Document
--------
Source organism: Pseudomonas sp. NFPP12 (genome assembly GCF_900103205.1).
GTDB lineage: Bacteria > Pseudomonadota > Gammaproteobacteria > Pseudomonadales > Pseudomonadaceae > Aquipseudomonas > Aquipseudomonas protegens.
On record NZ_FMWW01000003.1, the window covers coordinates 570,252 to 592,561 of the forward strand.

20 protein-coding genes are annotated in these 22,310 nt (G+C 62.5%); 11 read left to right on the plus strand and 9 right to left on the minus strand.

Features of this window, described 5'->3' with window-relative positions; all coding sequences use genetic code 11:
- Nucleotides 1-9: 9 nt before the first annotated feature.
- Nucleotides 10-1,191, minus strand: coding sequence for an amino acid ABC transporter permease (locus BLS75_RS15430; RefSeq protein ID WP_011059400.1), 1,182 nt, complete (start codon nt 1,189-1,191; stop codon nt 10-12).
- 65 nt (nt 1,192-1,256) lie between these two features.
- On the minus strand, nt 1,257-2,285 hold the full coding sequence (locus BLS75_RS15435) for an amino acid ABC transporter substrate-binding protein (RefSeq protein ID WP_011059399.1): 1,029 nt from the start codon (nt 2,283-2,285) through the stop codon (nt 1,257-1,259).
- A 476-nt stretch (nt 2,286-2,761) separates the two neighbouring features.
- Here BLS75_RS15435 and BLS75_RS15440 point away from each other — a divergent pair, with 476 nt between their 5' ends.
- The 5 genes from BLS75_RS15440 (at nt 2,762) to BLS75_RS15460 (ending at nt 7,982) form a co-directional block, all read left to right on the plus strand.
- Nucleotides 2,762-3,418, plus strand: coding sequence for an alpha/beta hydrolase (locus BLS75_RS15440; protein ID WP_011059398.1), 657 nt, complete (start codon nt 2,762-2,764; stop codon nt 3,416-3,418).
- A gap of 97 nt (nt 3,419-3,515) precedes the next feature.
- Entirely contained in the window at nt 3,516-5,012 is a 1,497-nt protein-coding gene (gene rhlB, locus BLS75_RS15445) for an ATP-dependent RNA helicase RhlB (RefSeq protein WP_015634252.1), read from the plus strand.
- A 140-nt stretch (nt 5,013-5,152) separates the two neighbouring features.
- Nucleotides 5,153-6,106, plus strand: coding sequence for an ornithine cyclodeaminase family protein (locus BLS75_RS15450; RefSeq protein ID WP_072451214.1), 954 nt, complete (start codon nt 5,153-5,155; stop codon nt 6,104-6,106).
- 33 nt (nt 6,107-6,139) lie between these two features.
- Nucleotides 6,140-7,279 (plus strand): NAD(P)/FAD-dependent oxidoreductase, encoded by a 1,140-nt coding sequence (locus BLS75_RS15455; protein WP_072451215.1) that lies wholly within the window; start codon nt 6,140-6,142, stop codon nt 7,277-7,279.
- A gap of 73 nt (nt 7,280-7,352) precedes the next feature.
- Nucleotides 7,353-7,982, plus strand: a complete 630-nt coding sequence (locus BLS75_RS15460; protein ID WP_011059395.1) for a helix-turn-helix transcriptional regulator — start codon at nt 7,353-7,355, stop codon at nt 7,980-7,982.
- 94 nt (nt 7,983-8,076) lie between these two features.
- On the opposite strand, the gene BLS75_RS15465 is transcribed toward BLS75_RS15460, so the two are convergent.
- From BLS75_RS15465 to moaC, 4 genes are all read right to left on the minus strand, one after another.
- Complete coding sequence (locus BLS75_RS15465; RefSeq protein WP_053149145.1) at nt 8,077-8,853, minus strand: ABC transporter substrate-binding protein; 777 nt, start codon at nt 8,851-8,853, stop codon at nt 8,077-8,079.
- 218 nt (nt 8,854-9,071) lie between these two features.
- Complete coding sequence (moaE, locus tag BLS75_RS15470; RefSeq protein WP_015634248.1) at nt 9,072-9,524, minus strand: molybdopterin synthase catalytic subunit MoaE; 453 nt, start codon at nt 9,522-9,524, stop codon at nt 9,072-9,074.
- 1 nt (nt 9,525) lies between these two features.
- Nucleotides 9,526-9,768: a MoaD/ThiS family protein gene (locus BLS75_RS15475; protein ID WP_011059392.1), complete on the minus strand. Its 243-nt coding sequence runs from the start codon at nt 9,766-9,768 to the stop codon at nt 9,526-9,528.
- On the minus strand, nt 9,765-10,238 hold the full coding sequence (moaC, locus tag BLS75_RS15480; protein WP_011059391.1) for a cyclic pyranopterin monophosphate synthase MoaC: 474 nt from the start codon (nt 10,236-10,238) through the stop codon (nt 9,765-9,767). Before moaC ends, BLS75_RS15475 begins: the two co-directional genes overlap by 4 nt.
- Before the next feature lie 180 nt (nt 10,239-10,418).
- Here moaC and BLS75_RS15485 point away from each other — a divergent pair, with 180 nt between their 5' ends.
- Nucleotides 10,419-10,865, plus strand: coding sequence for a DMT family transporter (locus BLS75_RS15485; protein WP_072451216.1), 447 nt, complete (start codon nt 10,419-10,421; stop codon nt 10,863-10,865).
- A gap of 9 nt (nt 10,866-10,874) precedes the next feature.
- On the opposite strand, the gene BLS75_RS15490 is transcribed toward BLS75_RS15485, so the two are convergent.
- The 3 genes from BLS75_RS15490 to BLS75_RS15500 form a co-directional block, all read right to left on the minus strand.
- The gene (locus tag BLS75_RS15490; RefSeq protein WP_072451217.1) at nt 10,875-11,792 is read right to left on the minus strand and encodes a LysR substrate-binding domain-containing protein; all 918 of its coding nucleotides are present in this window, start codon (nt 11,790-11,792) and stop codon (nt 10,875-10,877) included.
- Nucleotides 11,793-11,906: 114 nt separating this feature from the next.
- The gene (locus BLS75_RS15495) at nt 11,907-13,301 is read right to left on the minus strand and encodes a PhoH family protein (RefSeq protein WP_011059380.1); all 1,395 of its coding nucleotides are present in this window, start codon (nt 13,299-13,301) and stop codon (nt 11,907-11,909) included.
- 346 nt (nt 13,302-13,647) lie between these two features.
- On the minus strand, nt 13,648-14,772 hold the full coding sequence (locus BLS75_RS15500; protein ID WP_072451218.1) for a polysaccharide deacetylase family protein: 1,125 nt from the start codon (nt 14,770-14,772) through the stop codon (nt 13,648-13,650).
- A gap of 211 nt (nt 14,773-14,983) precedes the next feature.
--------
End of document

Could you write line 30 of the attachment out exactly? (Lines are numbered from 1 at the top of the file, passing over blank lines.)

- On the minus strand, nt 9,765-10,238 hold the full coding sequence (moaC, locus tag BLS75_RS15480; protein WP_011059391.1) for a cyclic pyranopterin monophosphate synthase MoaC: 474 nt from the start codon (nt 10,236-10,238) through the stop codon (nt 9,765-9,767). Before moaC ends, BLS75_RS15475 begins: the two co-directional genes overlap by 4 nt.